Join Date: May 2005
Re: Steven Seagal a true Aikidoka?
In regards to the original question:
From the facts most of the public Aikidoka knows, yes Seagal Sensei is a representation of a true Aikidoka because of his history: He ran the Ten Shin dojo in Osaka, he holds the ranking of 7th Dan in the Aikikai, plus his aikido outside of the movies is pretty amazing. In fact it is so impressive that I was actually going to relocate, leave my job, family, friends, etc…to move to one of the dojo's affiliated with the mighty name of Steven Seagal Shihan.
I went on a visit to a dojo about 2 months ago. I was thoroughly impressed with the teacher's application of technique. It was unlike anything I had previously experienced, and I have been in and out of several dojo over the course of the last eight years of my life. I've been to Colorado, Georgia, California, Michigan, and Florida, visiting different schools, and eventually settled in Michigan (this is my home state) and thought I found a great dojo. And I did, however, after experiencing one of "Segal's" dojo, I saw things that were very different, and I wanted to learn them. For instance, at my previous school, if uke threw a mid-level strike (chudan tsuki), we would tenkan, sort of pull uke around with gravitational force, and then as uke came around, apply a kote geishi. Well, at this particular school, the first thing they did was deflect the tsuki, not even moving, then do a tenkan, and as Uke came around on his own, you would slide forward with your lead foot to a "corner" away from uke's open hand-side, then step in the other "corner" with your opposite foot, cutting with the kote geishi at the same time, all while keeping uke's hand very low. This opened my eyes to a whole new kote-geishi, and there was no way of "fighting" or resisting the technique. Either you fell or you would end up with a damaged wrist. All of the techniques of this school were based on deflections first, similar to kenjutsu (which Seagal claims himself to incorporate into his "version" of aikido.) Their philosophy was to not be there when the attack comes. And it's all based on those deflections.
Well, I was so excited to tell my Sensei about this…and while I was there, the teacher started talking to me about opening up an affiliate dojo here in Michigan. I was very excited to hear that as well. They seemed very open to me. I got back home and showed the guys in my dojo the new techniques I had learned and they all had the same reaction as I did. We all wanted to learn more. Our sensei was not open to the idea at all, and I saw his ego at work. I then left the dojo to pursue this "different" aikido for myself. I got in contact with my first aikido teacher (who had stopped teaching due to an illness) and told him about it, and he was very interested in learning the "TenShin" style of Aikido, now that his illness had settled a bit. So, we had some phone conversations, emails, etc.. with the teacher of the TenShin school and one of his associates, and we were going to start an affiliate dojo here in Michigan. We wondered how we would do this, for several reasons:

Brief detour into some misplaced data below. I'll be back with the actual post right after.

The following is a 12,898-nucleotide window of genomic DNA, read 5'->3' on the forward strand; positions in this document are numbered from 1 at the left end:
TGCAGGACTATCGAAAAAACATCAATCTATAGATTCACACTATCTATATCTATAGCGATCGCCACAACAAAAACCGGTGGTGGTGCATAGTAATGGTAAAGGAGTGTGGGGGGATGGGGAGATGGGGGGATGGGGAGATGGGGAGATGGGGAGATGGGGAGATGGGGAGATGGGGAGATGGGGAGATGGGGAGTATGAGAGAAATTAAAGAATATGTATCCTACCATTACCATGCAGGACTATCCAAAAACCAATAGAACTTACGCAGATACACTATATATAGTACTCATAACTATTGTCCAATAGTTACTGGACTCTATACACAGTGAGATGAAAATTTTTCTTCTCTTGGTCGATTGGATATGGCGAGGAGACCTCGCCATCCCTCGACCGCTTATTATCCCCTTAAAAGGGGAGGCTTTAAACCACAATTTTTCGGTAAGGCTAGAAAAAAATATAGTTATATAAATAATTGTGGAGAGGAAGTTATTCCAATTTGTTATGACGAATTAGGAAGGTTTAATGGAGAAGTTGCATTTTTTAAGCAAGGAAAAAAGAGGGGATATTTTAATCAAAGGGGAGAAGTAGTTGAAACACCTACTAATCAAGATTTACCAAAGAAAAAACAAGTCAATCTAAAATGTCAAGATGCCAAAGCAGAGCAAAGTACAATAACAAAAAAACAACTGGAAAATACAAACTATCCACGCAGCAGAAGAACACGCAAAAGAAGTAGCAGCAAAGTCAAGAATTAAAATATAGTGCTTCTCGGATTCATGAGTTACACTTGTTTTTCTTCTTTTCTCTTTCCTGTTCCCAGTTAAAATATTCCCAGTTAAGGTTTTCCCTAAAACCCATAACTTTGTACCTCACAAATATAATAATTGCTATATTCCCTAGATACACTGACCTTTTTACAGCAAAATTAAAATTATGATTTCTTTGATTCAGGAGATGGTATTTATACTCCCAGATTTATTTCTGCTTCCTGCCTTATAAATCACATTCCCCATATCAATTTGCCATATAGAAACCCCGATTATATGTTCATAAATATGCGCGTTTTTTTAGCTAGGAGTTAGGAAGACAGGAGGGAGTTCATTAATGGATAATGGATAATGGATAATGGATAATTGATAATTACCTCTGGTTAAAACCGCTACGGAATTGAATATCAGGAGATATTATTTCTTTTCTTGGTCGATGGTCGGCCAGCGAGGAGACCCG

1. We didn't know how to do "TenShin Aikido." With none of them coming to Michigan to train us for a set period of time, how would we learn? They told us we would learn a few days each month, by visiting their dojo (not a problem) or at seminars.
2. Because they said that we would have to start over as white belts, learn each kyu level step by step so that we could teach others the same way, and everyone would be learning the same aikido. This bothered me a little bit, not because of wearing a white belt again, but because they stressed that everyone would look the same, from ukemi to technique…well, didn't O'Sensei specifically say that everyone's aikido will be their own? We all have different bodies, different strengths and weaknesses, and while the basics should all be the same basics, where is the room to blossom into your own aikido?